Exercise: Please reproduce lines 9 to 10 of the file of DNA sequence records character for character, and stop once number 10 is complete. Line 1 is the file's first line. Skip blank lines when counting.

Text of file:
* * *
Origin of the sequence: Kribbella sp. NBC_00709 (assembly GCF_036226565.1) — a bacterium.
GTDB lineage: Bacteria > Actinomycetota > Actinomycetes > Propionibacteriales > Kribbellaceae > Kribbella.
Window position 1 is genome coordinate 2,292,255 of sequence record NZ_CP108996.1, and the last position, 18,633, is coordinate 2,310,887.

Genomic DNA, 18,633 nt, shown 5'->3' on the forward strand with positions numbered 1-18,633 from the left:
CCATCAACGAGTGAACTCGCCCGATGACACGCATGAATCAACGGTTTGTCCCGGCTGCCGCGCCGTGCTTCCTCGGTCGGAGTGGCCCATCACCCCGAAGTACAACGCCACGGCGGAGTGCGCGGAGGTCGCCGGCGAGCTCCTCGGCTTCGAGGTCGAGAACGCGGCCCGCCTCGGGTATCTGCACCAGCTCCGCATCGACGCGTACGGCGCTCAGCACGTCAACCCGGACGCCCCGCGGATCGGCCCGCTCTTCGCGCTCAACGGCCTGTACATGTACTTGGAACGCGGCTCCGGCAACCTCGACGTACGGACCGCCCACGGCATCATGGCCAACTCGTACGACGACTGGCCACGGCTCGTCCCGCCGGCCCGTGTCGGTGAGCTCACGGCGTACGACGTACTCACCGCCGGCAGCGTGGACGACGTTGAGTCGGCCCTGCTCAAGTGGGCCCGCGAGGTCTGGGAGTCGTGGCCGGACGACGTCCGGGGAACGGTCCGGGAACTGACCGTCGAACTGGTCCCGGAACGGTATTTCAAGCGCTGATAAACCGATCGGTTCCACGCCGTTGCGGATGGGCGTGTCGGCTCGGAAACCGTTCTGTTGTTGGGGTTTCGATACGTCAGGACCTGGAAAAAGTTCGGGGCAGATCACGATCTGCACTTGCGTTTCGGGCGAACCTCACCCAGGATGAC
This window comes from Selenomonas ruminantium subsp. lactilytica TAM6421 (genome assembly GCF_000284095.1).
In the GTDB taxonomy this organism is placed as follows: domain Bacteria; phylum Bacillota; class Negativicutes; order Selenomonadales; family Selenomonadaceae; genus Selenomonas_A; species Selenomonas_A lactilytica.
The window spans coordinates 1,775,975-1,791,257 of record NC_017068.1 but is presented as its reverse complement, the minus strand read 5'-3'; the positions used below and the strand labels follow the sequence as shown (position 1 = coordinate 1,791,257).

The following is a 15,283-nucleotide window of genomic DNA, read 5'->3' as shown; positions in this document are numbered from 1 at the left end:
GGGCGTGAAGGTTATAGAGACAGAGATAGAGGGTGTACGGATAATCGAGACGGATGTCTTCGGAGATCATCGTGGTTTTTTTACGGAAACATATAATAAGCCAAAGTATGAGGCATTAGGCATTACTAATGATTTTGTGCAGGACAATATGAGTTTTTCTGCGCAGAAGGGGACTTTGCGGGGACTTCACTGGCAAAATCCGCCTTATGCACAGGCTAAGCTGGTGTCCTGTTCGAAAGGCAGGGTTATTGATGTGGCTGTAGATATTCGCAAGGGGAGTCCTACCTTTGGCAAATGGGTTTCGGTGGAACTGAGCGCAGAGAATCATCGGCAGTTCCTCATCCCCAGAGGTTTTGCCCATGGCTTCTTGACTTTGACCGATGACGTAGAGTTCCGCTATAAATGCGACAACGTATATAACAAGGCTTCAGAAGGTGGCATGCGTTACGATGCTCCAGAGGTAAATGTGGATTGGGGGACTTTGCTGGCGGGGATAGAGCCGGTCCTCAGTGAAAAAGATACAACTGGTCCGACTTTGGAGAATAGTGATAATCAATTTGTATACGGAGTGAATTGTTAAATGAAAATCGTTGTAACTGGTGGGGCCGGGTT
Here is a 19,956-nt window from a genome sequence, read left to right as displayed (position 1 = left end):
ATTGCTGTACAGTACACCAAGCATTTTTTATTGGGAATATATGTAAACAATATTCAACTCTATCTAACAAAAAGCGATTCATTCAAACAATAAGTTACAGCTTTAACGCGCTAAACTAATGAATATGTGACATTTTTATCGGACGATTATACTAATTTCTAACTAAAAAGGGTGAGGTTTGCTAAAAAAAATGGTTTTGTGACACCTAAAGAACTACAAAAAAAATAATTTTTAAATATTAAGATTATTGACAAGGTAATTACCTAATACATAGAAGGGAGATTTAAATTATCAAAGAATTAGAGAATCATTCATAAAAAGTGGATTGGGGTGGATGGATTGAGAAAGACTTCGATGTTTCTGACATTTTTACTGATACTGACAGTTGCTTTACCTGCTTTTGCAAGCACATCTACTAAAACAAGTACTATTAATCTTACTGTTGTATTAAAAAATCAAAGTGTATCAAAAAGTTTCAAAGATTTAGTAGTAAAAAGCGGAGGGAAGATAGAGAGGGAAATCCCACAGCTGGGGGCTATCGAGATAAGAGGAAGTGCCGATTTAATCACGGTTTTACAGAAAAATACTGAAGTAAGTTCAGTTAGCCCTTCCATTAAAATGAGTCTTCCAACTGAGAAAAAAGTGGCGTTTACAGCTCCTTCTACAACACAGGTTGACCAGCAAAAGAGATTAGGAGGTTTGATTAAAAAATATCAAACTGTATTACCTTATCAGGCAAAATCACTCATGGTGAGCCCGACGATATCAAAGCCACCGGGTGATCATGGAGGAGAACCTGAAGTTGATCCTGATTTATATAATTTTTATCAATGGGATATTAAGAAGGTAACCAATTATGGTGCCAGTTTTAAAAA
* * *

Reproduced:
The following is a 15,283-nucleotide window of genomic DNA, read 5'->3' as shown; positions in this document are numbered from 1 at the left end:
GGGCGTGAAGGTTATAGAGACAGAGATAGAGGGTGTACGGATAATCGAGACGGATGTCTTCGGAGATCATCGTGGTTTTTTTACGGAAACATATAATAAGCCAAAGTATGAGGCATTAGGCATTACTAATGATTTTGTGCAGGACAATATGAGTTTTTCTGCGCAGAAGGGGACTTTGCGGGGACTTCACTGGCAAAATCCGCCTTATGCACAGGCTAAGCTGGTGTCCTGTTCGAAAGGCAGGGTTATTGATGTGGCTGTAGATATTCGCAAGGGGAGTCCTACCTTTGGCAAATGGGTTTCGGTGGAACTGAGCGCAGAGAATCATCGGCAGTTCCTCATCCCCAGAGGTTTTGCCCATGGCTTCTTGACTTTGACCGATGACGTAGAGTTCCGCTATAAATGCGACAACGTATATAACAAGGCTTCAGAAGGTGGCATGCGTTACGATGCTCCAGAGGTAAATGTGGATTGGGGGACTTTGCTGGCGGGGATAGAGCCGGTCCTCAGTGAAAAAGATACAACTGGTCCGACTTTGGAGAATAGTGATAATCAATTTGTATACGGAGTGAATTGTTAAATGAAAATCGTTGTAACTGGTGGGGCCGGGTT